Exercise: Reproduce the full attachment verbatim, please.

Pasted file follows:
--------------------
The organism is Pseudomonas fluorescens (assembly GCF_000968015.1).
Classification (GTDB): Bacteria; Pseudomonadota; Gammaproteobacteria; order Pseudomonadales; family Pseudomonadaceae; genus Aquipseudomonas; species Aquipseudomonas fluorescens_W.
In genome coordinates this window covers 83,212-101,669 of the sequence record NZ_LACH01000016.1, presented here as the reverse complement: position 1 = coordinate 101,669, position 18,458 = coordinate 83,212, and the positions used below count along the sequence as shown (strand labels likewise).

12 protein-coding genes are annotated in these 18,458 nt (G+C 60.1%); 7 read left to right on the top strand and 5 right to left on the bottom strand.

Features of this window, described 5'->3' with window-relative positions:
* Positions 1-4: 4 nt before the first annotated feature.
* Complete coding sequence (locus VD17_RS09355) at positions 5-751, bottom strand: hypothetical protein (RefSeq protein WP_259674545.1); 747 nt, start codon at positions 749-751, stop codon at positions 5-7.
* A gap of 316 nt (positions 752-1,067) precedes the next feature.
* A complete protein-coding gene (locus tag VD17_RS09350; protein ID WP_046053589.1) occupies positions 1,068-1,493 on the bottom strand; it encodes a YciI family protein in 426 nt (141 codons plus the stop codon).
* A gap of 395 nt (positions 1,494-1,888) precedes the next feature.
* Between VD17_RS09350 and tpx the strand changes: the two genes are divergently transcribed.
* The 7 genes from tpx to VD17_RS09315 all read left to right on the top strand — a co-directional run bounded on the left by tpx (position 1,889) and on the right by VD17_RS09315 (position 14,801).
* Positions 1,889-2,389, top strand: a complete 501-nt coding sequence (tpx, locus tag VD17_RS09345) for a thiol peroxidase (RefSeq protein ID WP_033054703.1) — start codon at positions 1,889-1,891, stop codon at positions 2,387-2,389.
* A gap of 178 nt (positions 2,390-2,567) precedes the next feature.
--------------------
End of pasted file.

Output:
The organism is Pseudomonas fluorescens (assembly GCF_000968015.1).
Classification (GTDB): Bacteria; Pseudomonadota; Gammaproteobacteria; order Pseudomonadales; family Pseudomonadaceae; genus Aquipseudomonas; species Aquipseudomonas fluorescens_W.
In genome coordinates this window covers 83,212-101,669 of the sequence record NZ_LACH01000016.1, presented here as the reverse complement: position 1 = coordinate 101,669, position 18,458 = coordinate 83,212, and the positions used below count along the sequence as shown (strand labels likewise).

12 protein-coding genes are annotated in these 18,458 nt (G+C 60.1%); 7 read left to right on the top strand and 5 right to left on the bottom strand.

Features of this window, described 5'->3' with window-relative positions:
* Positions 1-4: 4 nt before the first annotated feature.
* Complete coding sequence (locus VD17_RS09355) at positions 5-751, bottom strand: hypothetical protein (RefSeq protein WP_259674545.1); 747 nt, start codon at positions 749-751, stop codon at positions 5-7.
* A gap of 316 nt (positions 752-1,067) precedes the next feature.
* A complete protein-coding gene (locus tag VD17_RS09350; protein ID WP_046053589.1) occupies positions 1,068-1,493 on the bottom strand; it encodes a YciI family protein in 426 nt (141 codons plus the stop codon).
* A gap of 395 nt (positions 1,494-1,888) precedes the next feature.
* Between VD17_RS09350 and tpx the strand changes: the two genes are divergently transcribed.
* The 7 genes from tpx to VD17_RS09315 all read left to right on the top strand — a co-directional run bounded on the left by tpx (position 1,889) and on the right by VD17_RS09315 (position 14,801).
* Positions 1,889-2,389, top strand: a complete 501-nt coding sequence (tpx, locus tag VD17_RS09345) for a thiol peroxidase (RefSeq protein ID WP_033054703.1) — start codon at positions 1,889-1,891, stop codon at positions 2,387-2,389.
* A gap of 178 nt (positions 2,390-2,567) precedes the next feature.